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From Jean-Daniel Cryans <jdcry...@apache.org>
Subject Re: performance of Get from MR Job
Date Tue, 26 Jun 2012 18:00:49 GMT
The increase in data size will be due to your bigger row keys which
are stored along every value. It's best to keep them on the small
side: http://hbase.apache.org/book.html#keysize

Consider writing the numbers in a binary format instead of storing
them textually, so that a long takes only 8 bytes.

As to the extreme slowness of your scans... that is indeed super extra
slow. I can only blindly guess what would be the reason, maybe you
used the same table that was present before and the old data is still
there (even if deleted). Maybe run a major compaction if that's the


On Mon, Jun 25, 2012 at 12:32 AM, Marcin Cylke <mcl.hbase@touk.pl> wrote:
> On 21/06/12 14:33, Michael Segel wrote:
>> I think the version issue is the killer factor here.
>> Usually performing a simple get() where you are getting the latest version of the
data on the row/cell occurs in some constant time k. This is constant regardless of the size
of the cluster and should scale in a near linear curve.
>> As JD C points out, if your storing temporal data, you should make time part of your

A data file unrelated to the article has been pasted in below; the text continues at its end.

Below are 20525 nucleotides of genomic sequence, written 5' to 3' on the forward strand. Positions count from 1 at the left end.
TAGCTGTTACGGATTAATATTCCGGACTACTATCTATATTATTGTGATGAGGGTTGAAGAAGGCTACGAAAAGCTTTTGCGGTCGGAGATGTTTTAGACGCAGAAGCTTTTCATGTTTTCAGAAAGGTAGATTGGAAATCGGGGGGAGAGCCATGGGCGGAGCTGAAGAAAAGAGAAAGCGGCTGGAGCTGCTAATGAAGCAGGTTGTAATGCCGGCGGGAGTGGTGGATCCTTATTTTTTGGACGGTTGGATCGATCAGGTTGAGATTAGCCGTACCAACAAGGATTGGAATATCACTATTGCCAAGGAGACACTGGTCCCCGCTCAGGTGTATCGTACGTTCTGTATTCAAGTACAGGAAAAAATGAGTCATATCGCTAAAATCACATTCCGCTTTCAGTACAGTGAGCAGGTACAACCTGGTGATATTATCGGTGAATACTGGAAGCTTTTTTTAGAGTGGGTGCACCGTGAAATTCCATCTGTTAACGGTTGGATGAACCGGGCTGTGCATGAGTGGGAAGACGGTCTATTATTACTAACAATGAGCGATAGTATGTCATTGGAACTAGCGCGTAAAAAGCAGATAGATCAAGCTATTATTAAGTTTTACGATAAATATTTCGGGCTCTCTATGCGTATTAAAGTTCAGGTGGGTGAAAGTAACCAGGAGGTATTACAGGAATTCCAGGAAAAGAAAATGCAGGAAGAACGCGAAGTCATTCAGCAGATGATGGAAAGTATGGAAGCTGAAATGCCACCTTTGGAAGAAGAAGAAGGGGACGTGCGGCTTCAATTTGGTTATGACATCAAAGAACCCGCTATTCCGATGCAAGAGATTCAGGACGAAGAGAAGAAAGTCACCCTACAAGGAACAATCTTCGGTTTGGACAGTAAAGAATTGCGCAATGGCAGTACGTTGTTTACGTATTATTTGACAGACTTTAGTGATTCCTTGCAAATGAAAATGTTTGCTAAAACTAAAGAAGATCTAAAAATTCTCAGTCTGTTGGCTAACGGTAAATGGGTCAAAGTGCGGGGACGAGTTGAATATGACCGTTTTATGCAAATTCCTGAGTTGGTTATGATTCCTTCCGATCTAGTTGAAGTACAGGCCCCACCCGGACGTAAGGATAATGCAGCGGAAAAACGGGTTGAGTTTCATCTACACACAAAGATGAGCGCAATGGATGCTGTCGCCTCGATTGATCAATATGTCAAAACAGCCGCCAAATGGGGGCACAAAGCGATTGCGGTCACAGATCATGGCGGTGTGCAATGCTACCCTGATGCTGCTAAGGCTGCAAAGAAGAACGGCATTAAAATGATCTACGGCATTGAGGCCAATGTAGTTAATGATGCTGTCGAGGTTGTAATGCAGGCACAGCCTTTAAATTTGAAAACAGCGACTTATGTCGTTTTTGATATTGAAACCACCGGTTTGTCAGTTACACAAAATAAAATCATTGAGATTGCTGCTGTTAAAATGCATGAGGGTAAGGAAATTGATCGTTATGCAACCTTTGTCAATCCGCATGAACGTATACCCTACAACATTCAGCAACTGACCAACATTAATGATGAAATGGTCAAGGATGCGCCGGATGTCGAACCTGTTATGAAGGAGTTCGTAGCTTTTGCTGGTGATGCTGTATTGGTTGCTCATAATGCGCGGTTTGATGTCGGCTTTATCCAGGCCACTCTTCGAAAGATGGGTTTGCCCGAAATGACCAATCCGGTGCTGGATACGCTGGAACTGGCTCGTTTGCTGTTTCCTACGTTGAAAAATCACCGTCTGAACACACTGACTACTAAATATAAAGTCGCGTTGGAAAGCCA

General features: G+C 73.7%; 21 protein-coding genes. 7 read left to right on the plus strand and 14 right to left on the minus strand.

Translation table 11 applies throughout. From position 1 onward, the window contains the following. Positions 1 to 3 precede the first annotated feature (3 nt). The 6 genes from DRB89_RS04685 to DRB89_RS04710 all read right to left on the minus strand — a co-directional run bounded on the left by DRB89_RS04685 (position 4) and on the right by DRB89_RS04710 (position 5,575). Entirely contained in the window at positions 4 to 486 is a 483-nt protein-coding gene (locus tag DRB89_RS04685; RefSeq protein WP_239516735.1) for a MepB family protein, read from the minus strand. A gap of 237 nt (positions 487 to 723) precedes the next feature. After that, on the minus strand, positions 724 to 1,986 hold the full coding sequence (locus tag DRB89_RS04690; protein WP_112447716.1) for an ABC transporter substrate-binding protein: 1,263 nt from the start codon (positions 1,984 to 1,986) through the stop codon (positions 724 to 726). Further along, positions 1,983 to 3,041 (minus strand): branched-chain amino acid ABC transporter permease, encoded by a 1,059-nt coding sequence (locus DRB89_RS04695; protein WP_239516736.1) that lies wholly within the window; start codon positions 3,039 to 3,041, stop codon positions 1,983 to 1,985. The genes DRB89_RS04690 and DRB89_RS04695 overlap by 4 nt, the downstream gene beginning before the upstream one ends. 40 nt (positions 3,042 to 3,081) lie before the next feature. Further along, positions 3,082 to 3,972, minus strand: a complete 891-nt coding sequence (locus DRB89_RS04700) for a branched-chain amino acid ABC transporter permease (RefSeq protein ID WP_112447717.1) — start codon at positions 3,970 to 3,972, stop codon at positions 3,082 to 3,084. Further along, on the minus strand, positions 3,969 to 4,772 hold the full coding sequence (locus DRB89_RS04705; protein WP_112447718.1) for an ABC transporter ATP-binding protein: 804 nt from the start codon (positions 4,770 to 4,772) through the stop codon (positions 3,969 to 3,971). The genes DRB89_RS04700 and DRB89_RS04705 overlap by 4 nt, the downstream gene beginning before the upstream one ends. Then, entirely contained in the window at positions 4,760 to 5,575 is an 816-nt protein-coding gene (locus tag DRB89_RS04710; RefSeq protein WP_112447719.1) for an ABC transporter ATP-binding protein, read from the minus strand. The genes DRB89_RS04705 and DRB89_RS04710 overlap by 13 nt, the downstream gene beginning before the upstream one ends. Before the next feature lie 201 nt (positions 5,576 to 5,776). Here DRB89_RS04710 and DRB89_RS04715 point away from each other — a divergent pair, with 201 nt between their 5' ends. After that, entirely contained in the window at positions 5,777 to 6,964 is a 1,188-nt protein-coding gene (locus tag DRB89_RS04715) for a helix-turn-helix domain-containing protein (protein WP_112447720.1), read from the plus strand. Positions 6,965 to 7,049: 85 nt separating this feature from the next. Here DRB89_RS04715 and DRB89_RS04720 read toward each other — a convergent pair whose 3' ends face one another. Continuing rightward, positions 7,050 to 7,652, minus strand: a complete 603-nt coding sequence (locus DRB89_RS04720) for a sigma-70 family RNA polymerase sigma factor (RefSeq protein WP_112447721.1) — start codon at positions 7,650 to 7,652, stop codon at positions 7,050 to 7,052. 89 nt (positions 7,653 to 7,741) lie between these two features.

> I've rewritten my job to load data and not fill individual timestamps
> for columns, but rather add timestamp to rowkey. Now it looks like this
> [previous key][Long.MAX_VALUE-timestamp]
> (without braces)
> My keys look like this now:
> 488892772259223372035596613844
> and I'm issuing a scan like this:
> Scan scan = new Scan("488892772259");
> scan.setMaxVersions(1);
> So I'm searching for my key without timestamp part added. What I'm
> getting back is all the rows that start with "488892772259".
> Now the performance is even worse than before (with versioned data).
> What I'm also observing is the "hugeness" of my tables and influence of
> compression on the performance:
> My initial data - stored in Hive table - is ~ 1.5GB. When I load it into
> HBase it takes ~8GB. Compressing my ColumnFamily with LZO gets the size
> down to ~1.5GB, but it also dramatically reduces performance.
> To sum up, here are rough times of execution and rates of requests that
> I've been observing (for each option I've added GET/SCAN throughput and
> rough execution time):
> - versioned data (uncompressed table)
>    - with misses (asking for non-existent key) - ~400 gets/sec - ~1h
>    - with hits (asking for existing keys) - ~150gets/sec - ~20h
> - single version (with complex key)
>    - uncompressed - ~30 scans/sec - ~25h
>    - compressed with LZO - ~15 scans/sec - ~30h
> If that would be necessary I could provide complete data - with time
> distribution of the number of gets/scans.
> This performance issues are very strange to me - do You have any
> suggestions as to what's causing so big increase in the time of execution?
> Regards
> Marcin

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